From 23rd March to 15th May 2011 GAMeC hosts the first solo show to be held at an Italian museum of Matteo Rubbi, one of the most singular voices from the new generation of Italian artists, who was proclaimed Winner of the eighth Furla Prize 2011.
The show is part of the Eldorado exhibition series that GAMeC has dedicated to the most interesting emerging artists on the international scene, who are invited to create an original project for the museum’s spaces.
For this occasion Matteo Rubbi has designed an exhibition consisting of a series of interventions that involve the local context from a human and social viewpoint as well as from an historical one. Some of the works are new, while others are the continuation and the development on a larger scale of works that the artist has previously presented.
Many of Rubbi’s works instead take on the appearance of collective and open processes rather than finished objects. Consequently, he often asks other artists, writers and friends to collaborate on works and in situations that, by their very nature, open up to the fortuitous and unexpected, to spontaneous participation and improvisation. On some levels, this aspect of his work evokes the art of Alighiero Boetti, at the centre of which we find the dispersion of individual identity in multiple forms of reality and in collaboration as a creative process. At the same time, however, the idea of sharing as a daily practice ultimately constitutes an enormously topical reflection on the transformations that the Internet is engendering in forms of social interaction, the dynamics of information and the very concept of identity.
Rubbi often uses episodes and memories of Italy’s social, political and cultural history, reactivating events and situations that are connected with the past, but that actually comment on our present. At the centre of his work we often find the dimension of memory and certain atmospheres tied to childhood and adolescence, which then become the inspiration for a national archaeology that randomly employs a variety of materials such as sports, literature, the news, history, opera, political geography and so on.
‘Bounty nello spazio’ is an exhibition of four works, bound to one another by the theme of knowledge seen as a form of exploration, and learning as a form of imagination and discovery. Furthermore, three of these works are deeply connected to the city of Bergamo and to its surroundings, and their realization has been made possible thanks to the collaboration with the daily newspaper ‘L’Eco di Bergamo,’ a number of elementary schools of the city, and with A.B.F. – Azienda Bergamasca Formazione C.F.P. di Bergamo e di Curno.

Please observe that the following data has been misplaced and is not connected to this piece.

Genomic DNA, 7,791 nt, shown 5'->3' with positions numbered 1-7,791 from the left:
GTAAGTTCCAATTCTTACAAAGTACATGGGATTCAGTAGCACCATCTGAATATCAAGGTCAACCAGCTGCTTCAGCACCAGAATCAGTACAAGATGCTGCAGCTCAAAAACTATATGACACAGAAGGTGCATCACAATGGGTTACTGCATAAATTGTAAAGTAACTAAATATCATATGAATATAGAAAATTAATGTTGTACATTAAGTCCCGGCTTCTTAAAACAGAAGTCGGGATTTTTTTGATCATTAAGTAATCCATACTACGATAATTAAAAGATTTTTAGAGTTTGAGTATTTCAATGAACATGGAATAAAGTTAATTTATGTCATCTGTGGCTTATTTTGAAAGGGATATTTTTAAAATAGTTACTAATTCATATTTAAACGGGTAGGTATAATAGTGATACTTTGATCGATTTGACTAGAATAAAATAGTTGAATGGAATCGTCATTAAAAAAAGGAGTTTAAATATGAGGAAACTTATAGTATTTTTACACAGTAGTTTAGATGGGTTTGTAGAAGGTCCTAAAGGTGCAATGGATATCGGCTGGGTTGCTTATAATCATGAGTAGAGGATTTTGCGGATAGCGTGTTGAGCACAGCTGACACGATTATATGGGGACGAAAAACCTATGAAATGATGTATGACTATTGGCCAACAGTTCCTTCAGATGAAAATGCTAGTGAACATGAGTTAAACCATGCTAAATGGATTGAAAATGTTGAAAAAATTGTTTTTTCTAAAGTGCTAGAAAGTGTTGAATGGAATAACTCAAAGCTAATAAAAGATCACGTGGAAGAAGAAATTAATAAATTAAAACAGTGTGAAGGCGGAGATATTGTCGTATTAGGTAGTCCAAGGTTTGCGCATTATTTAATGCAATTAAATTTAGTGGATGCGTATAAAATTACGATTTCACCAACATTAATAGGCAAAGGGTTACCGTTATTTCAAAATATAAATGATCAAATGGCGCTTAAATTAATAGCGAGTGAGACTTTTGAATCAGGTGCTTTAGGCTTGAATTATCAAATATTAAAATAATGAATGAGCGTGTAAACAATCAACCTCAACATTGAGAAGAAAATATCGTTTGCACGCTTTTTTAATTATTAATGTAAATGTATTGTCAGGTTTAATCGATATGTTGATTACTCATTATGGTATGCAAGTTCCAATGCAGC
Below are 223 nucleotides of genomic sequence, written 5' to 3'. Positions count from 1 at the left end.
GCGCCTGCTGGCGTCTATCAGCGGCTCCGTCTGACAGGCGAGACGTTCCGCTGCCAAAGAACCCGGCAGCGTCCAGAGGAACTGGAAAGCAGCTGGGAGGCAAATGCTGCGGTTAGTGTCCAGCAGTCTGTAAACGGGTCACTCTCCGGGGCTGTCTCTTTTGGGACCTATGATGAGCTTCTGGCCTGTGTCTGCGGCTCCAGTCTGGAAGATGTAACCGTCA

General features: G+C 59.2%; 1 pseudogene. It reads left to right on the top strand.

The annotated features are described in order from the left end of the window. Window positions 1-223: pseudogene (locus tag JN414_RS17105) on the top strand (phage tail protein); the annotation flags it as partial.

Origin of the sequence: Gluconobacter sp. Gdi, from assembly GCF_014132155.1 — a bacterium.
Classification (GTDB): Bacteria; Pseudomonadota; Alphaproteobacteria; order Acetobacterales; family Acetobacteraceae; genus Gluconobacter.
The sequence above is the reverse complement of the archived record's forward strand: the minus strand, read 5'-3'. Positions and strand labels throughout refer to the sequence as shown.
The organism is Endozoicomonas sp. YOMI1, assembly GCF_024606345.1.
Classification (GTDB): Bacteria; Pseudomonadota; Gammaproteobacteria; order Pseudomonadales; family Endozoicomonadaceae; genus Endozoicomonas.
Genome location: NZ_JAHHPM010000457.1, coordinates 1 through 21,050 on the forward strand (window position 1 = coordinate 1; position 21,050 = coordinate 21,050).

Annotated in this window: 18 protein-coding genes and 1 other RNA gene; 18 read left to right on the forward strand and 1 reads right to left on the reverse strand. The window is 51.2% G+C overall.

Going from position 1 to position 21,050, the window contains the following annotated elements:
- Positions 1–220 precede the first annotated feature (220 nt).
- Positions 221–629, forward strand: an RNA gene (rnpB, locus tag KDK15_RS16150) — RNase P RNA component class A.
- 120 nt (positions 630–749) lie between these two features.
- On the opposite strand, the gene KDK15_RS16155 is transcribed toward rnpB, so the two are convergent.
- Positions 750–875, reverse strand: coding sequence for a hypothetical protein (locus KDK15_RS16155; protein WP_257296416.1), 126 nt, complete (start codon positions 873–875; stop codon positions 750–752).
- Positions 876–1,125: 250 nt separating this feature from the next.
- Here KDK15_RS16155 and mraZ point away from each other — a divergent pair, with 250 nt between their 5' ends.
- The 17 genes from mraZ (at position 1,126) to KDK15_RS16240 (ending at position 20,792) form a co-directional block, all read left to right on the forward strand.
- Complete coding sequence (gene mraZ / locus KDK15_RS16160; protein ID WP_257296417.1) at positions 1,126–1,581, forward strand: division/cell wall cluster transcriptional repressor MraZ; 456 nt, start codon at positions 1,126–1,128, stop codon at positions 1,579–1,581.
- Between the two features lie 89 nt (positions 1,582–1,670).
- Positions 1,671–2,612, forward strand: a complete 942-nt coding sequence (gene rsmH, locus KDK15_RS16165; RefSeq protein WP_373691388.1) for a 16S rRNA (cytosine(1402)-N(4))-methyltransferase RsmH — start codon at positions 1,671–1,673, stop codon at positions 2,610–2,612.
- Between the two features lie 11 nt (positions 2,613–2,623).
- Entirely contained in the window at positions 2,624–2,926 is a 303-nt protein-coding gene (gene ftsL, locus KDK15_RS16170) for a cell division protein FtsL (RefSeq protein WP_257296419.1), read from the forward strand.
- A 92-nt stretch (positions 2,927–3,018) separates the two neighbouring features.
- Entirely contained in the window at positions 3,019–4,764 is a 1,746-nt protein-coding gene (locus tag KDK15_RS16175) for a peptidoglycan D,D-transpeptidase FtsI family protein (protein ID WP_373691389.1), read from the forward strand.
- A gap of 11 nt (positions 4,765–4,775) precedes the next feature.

The show is introduced by a great spatial intervention leading the viewer into the exhibition room: a huge cover made with fabric remnants is the outcome of a process that mingled abstraction and handicraft. The brightness and the size of the stars shining in the skies of Bergamo, in a spring evening of year 3000 and seen from a local vantage point, have been rendered with the colors and the specific brightness and airiness of each fabric, thus creating a night landscape that is both tactile and all-embracing.
Most of the exhibition space that hosts the show is painted with a special black paint turning the walls into writable blackboards.The artist invited artists, friends, scholars form the Physics department of the Università degli Studi di Milano, and children from Bergamo elementary schools, to draw on this enormous surface with colored chalks, trying to imagine what the subatomic world might look like, elaborating quantum mechanics and the superstring theory. This large collective and instable fresco is, however, an attempt to represent something that we will never be able to know on a visual level: in this case knowledge takes on the traits of creative approximation and imaginative elaboration, while the different possibilities to “invent” – each corresponding to a life phase and to the different levels of education and of more or less professional knowledge – all overlap in a choral intervention.
The concept of learning as a form of approximation, whose validity resides in the process rather than in the final outcome, is at the centre of the third intervention of the exhibition, that is the transformation of the exhibition space into a carpenter workshop set up in collaboration with A.B.F. – Azienda Bergamasca Formazione C.F.P. di Bergamo e di Curno.
The show is part of a series honoring Arturo Toffetti
Curated by Alessandro Rabottini